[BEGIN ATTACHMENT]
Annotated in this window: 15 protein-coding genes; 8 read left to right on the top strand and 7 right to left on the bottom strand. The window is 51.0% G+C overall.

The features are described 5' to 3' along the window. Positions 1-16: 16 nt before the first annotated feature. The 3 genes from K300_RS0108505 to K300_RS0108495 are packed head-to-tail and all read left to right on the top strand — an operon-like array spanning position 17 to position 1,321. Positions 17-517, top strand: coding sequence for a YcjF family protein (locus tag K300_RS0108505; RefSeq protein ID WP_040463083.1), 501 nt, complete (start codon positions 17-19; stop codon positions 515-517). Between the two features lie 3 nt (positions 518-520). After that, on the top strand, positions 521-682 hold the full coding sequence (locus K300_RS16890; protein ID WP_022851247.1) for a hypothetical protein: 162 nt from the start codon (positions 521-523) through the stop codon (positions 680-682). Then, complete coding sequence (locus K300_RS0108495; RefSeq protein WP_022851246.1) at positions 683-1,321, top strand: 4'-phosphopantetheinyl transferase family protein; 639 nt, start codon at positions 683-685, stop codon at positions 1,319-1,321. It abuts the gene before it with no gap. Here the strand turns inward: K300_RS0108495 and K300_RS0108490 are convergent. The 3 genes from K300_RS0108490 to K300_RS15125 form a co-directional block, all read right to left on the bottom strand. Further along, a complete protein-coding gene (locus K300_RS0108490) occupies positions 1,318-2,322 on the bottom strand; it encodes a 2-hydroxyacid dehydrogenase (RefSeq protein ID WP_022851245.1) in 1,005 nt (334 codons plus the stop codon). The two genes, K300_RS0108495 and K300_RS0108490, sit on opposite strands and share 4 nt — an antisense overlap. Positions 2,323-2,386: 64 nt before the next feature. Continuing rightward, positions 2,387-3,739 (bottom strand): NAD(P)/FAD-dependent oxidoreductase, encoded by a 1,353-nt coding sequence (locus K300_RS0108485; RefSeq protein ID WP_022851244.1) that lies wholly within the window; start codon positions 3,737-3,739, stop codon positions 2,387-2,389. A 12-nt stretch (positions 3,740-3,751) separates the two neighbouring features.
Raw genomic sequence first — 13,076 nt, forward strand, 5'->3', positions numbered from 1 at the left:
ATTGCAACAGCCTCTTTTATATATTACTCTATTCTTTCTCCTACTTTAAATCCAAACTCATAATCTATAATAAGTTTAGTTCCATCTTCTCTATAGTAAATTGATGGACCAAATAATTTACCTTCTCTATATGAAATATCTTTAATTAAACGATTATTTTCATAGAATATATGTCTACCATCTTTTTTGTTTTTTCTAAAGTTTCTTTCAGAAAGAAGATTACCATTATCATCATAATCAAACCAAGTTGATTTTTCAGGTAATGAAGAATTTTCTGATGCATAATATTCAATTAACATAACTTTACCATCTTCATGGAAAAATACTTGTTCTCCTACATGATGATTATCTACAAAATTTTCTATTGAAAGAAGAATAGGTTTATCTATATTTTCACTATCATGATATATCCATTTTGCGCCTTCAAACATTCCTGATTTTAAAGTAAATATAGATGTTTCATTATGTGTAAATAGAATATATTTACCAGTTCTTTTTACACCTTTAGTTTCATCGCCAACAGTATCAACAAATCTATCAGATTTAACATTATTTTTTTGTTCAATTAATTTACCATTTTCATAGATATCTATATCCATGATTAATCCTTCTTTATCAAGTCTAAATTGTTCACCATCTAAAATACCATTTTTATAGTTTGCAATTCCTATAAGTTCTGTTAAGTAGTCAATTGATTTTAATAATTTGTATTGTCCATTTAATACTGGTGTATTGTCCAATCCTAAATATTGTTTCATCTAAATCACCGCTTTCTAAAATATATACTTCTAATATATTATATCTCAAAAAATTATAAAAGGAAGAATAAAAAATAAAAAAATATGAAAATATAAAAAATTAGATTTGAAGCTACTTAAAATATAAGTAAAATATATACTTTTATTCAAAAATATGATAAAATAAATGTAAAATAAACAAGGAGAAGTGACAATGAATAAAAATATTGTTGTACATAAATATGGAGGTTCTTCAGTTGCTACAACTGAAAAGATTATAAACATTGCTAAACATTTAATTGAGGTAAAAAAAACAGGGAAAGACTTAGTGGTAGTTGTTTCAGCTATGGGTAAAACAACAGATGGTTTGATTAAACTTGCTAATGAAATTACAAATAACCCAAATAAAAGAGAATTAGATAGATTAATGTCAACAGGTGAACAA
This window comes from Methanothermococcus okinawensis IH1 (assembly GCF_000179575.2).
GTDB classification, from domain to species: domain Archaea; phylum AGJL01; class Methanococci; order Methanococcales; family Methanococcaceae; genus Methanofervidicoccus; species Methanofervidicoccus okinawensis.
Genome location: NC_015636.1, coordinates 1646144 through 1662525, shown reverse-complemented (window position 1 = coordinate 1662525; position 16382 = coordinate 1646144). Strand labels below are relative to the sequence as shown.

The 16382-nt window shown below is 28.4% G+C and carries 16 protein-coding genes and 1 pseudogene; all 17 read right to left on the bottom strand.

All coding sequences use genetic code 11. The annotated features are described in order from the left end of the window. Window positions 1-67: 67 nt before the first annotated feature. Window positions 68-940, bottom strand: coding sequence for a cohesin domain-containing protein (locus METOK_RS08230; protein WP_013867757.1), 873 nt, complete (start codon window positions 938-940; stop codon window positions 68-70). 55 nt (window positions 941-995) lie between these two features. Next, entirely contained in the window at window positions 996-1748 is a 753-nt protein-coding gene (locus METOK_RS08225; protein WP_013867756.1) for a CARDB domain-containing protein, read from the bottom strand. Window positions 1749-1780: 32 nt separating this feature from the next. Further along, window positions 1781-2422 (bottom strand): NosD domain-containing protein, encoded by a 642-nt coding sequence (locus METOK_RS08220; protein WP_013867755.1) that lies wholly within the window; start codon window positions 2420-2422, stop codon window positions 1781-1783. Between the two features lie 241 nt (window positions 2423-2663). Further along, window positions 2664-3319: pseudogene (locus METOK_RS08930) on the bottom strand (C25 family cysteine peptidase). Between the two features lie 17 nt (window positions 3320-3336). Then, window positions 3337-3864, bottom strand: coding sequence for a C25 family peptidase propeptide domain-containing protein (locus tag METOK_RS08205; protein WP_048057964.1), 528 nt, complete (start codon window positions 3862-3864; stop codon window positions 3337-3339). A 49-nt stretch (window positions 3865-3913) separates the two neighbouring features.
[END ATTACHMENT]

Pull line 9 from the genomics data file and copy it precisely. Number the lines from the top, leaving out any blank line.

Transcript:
All coding sequences use genetic code 11. The annotated features are described in order from the left end of the window. Window positions 1-67: 67 nt before the first annotated feature. Window positions 68-940, bottom strand: coding sequence for a cohesin domain-containing protein (locus METOK_RS08230; protein WP_013867757.1), 873 nt, complete (start codon window positions 938-940; stop codon window positions 68-70). 55 nt (window positions 941-995) lie between these two features. Next, entirely contained in the window at window positions 996-1748 is a 753-nt protein-coding gene (locus METOK_RS08225; protein WP_013867756.1) for a CARDB domain-containing protein, read from the bottom strand. Window positions 1749-1780: 32 nt separating this feature from the next. Further along, window positions 1781-2422 (bottom strand): NosD domain-containing protein, encoded by a 642-nt coding sequence (locus METOK_RS08220; protein WP_013867755.1) that lies wholly within the window; start codon window positions 2420-2422, stop codon window positions 1781-1783. Between the two features lie 241 nt (window positions 2423-2663). Further along, window positions 2664-3319: pseudogene (locus METOK_RS08930) on the bottom strand (C25 family cysteine peptidase). Between the two features lie 17 nt (window positions 3320-3336). Then, window positions 3337-3864, bottom strand: coding sequence for a C25 family peptidase propeptide domain-containing protein (locus tag METOK_RS08205; protein WP_048057964.1), 528 nt, complete (start codon window positions 3862-3864; stop codon window positions 3337-3339). A 49-nt stretch (window positions 3865-3913) separates the two neighbouring features.